“How we garden reflects our worldview.”  –  Dave Jacke and Eric Toensmeier, Edible Forest Gardens (1)


Our planet is facing an unprecedented and multidimensional crisis.  Climate change, resource depletion, environmental destruction, species extinction, loss of food security, human disconnection from nature and many other factors comprise a complex and interrelated web of factors that create a bleak outlook for the future of humanity and for the Earth.


Our modern industrial agriculture and its infrastructure are in many ways responsible for many of these crises.  Industrial agriculture bulldozes wildland ecosystems, reduces biodiversity, depletes topsoil and other natural resources, consumes vast amounts of fossil fuels, and releases toxic chemicals into soil, watersheds and human bodies, to name just a few of its negative impacts. (2)


The ways in which we garden or landscape our homes have similar effects.  Whereas the land surrounding the home was once used for providing food for families, the typical residential landscape now consists mainly of lawns, a few meatball-shaped shrubs around the front door, and perhaps a shade tree.  These sterile, uninspiring landscapes disconnect the home and its inhabitants from the dynamic ecosystems and cause many of the same problems that industrial agriculture inflicts on the planet.  In fact, up to 3 times as many pesticides are applied to urban and suburban landscapes as are used in agriculture. (3)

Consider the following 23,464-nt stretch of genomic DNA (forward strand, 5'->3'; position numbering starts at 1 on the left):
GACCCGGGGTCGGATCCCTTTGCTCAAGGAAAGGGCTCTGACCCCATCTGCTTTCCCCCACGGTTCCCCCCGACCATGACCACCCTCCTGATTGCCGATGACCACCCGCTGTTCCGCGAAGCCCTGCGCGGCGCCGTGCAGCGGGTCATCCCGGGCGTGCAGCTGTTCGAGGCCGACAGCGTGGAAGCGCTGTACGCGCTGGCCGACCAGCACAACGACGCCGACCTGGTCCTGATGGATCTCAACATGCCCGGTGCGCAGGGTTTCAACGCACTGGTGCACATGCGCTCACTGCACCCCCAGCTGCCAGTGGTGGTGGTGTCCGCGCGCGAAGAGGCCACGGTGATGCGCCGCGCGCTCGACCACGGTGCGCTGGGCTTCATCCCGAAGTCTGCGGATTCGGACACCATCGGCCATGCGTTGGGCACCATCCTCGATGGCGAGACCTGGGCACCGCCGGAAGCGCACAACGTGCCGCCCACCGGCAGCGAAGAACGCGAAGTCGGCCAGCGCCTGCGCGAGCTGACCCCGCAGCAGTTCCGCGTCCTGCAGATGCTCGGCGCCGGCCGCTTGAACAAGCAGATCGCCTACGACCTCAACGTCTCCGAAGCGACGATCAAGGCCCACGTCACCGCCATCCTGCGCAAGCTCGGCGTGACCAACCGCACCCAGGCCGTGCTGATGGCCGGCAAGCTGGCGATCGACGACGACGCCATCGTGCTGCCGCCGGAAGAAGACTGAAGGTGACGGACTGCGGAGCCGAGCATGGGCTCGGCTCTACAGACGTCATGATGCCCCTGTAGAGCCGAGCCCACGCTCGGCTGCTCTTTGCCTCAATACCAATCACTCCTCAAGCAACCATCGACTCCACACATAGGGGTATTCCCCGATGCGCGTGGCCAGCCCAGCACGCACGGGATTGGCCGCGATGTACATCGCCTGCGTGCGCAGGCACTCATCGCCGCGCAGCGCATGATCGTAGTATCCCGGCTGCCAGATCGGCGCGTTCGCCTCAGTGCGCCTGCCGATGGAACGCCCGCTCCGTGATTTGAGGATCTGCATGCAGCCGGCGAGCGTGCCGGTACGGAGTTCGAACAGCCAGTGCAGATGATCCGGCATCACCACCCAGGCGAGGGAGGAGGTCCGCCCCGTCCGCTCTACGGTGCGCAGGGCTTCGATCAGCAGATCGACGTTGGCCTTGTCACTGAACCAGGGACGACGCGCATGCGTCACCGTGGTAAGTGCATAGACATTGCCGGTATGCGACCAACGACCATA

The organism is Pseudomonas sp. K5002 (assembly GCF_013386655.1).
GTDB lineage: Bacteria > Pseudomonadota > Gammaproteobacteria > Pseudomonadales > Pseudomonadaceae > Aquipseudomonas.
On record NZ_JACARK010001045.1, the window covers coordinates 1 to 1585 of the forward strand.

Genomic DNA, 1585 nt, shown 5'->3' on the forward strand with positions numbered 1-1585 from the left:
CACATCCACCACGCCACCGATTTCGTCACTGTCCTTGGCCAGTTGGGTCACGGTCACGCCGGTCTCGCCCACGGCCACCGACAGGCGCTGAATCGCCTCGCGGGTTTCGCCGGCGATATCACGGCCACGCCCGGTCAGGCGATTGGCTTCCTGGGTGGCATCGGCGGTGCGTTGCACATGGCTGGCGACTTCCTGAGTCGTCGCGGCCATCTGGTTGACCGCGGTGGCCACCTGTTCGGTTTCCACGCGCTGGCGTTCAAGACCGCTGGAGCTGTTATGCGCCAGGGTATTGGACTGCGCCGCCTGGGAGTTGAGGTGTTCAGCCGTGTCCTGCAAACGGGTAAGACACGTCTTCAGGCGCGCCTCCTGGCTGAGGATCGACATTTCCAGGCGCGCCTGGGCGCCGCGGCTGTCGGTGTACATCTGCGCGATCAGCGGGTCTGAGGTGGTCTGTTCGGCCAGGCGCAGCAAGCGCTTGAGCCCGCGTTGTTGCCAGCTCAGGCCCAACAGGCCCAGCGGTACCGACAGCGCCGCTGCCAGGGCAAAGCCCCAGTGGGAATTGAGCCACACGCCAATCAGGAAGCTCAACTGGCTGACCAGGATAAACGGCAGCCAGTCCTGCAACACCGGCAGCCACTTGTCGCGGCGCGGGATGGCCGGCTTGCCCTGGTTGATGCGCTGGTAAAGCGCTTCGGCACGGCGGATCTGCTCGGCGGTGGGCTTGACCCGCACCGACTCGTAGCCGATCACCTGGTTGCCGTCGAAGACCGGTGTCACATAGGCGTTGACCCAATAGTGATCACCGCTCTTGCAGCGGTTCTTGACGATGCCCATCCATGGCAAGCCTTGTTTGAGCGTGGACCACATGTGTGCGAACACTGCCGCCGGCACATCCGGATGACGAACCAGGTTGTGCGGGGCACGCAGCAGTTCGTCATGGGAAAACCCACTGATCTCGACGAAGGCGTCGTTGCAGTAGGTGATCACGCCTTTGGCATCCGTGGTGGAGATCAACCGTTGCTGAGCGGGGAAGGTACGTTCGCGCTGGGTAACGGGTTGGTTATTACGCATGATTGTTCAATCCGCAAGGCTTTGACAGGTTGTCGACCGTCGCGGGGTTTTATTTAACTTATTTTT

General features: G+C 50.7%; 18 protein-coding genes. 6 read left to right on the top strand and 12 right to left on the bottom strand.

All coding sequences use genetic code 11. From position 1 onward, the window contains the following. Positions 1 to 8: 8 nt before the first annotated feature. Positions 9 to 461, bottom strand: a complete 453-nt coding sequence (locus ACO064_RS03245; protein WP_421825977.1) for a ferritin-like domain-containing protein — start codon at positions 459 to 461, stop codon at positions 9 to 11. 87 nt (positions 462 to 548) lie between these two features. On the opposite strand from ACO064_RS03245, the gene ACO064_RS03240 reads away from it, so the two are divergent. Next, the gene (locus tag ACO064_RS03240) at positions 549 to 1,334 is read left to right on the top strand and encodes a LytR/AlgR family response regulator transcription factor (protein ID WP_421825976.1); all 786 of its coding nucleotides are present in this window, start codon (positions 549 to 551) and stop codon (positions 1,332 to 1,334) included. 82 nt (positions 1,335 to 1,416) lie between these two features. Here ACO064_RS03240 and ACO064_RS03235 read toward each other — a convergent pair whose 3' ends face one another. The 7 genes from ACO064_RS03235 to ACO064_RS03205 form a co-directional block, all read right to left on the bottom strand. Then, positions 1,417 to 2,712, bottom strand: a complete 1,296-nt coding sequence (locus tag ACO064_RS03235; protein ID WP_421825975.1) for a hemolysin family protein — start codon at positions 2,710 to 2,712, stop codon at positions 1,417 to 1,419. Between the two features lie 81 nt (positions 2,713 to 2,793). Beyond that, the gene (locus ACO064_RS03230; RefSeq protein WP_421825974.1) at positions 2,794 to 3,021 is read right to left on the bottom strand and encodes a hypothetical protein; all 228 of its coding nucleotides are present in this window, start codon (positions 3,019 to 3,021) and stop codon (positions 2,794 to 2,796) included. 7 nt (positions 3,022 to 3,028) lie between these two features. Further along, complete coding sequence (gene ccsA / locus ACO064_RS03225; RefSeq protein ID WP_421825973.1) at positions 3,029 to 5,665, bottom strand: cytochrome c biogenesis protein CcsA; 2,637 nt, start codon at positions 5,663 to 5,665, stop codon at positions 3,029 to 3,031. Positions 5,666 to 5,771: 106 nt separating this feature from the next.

We have the opportunity to make a difference.  We can mitigate the destructive impacts of industrial agriculture and traditional landscaping by growing our own food.  By rethinking the ways in which we cultivate the land surrounding our homes, we can create our own Gardens of Eden – lush, verdant, productive and stunningly beautiful landscapes that heal people and planet while providing healthy, safe, and nutritious food.  We can reduce or eliminate our reliance on an industrial infrastructure that is destroying our world, and reconnect ourselves to a dynamic, beautiful and participatory landscape which has been longing for us to return to it.


Organic Edible Gardens exists to bring this vision into reality.



(1)  Jacke, D., & Toensmeier, E. (2005).  Edible forest gardens, volume 1: Ecological vision and theory for temperate climate permaculture.  White River Junction, VT: Chelsea Green Publishing. P. 9.

(2)  Horrigan, L., Lawrence, R.S., & Walker, P. (2002).  How sustainable agriculture can address the environmental and human health harms of industrial agriculture.  Environmental Health Perspectives, 110 (5), 445-456.